(2) If the dismissal of the applicant was in circumstances falling within Article 8 and was an interference with the right to respect for private life, it might be necessary for the employment tribunal then to consider whether there was a justification under Article 8(2) for the particular interference. As explained below, Article 8 and Article 14 may have to be considered by tribunals in the case of the private sector employer, as well as in the case of a public authority employer, by virtue of s.3 of the HRA. Justification involves considering whether the interference was necessary in a democratic society, the legitimate aim of the interference, and the proportionality of the interference to the legitimate aim being pursued.

(3) On questions of justification the tribunal should bear in mind the complexity of employment relationships. In addition to the right of the employee under Article 8 and Article 14, the employer, fellow employees and members of the public also have rights and freedoms under the Convention.

56 ….. Under s.3 of the HRA the employment tribunal, so far as it is possible to do so, must read and give effect to s.98 and the other relevant provisions in Part X of the ERA in a way which is compatible with the Convention right in Article 8 and Article 14."

  1. At paragraph 63 Mummery LJ gave the following guidance:-

"As indicated earlier, it is advisable for employment tribunals to deal with points raised under the HRA in unfair dismissal cases between private litigants in a more structured way than was adopted in this case. The following framework of questions is suggested –

(1) Do the circumstances of the dismissal fall within the ambit of one or more of the Articles of the Convention? If they do not, the Convention right is not engaged and need not be considered.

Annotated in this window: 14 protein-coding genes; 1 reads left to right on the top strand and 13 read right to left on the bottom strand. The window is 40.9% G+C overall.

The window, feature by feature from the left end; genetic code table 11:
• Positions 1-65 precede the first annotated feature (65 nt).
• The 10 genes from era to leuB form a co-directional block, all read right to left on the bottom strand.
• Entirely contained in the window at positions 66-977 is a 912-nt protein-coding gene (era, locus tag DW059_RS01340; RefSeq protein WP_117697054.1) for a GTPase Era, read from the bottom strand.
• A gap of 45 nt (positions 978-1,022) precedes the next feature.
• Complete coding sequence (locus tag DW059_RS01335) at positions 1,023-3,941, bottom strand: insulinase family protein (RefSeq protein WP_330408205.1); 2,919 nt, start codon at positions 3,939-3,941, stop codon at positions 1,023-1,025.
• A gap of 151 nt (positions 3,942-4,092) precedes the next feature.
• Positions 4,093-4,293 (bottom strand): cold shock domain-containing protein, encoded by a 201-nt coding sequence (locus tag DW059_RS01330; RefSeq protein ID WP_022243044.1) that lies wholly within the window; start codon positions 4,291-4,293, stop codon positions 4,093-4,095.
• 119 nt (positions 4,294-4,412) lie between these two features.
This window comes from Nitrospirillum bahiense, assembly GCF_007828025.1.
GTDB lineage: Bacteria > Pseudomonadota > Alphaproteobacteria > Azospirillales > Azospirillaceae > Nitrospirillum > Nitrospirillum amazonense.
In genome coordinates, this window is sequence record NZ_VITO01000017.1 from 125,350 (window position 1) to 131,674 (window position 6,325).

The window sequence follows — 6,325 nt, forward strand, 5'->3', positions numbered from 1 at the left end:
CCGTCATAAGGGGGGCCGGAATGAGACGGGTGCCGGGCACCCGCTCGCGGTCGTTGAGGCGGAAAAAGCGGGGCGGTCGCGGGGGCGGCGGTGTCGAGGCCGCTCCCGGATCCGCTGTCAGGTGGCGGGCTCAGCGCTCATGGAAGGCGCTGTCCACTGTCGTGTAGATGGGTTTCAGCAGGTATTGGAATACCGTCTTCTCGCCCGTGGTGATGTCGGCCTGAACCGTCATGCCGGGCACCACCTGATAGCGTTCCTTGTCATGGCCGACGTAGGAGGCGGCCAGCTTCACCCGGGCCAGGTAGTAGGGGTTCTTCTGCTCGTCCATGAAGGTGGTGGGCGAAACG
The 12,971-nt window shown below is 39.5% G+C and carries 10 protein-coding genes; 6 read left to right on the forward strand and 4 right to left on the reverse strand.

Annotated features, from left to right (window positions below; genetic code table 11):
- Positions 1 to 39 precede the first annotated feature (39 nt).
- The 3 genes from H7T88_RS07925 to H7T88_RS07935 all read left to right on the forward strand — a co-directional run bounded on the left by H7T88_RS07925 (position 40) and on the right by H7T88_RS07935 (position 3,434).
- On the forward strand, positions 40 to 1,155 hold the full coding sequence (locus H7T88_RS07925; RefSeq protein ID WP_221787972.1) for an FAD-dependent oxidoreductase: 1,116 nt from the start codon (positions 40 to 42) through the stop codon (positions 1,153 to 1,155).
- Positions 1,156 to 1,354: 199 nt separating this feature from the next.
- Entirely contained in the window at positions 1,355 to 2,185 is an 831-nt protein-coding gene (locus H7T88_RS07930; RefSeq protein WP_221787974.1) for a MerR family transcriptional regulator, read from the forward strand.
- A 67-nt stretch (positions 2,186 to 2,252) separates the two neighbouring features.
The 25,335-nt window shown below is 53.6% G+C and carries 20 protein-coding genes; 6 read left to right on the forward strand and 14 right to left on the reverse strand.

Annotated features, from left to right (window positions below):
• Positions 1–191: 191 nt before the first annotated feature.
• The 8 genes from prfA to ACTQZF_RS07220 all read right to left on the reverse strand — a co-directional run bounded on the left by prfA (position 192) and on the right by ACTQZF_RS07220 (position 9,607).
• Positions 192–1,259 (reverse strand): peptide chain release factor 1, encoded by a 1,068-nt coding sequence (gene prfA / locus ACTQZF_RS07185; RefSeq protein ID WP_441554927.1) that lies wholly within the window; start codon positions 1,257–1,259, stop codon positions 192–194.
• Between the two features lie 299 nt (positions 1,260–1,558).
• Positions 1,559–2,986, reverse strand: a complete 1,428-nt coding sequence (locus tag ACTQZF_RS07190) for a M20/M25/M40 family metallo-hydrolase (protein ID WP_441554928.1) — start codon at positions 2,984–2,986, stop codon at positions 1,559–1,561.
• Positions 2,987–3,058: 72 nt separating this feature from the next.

(2) If they do, does the state have a positive obligation to secure enjoyment of the relevant Convention right between private persons? If it does not, the Convention right is unlikely to affect the outcome of an unfair dismissal claim against a private employer.

(3) If it does, is the interference with the employee's Convention right by dismissal justified? If it is, proceed to (5) below.

(4) If it is not, was there a permissible reason for the dismissal under the ERA, which does not involve unjustified interference with a Convention right? If there was not, the dismissal will be unfair for the absence of a permissible reason to justify it.

(5) If there was, is the dismissal fair, tested by the provisions of section 98 of the ERA, reading and giving effect to them under s.3 of the HRA so as to be compatible with the Convention right ?"

  1. It is not necessary for us to set out further passages of that judgment; we have read and considered that judgment as a whole.
  1. In the present case, following that guidance: –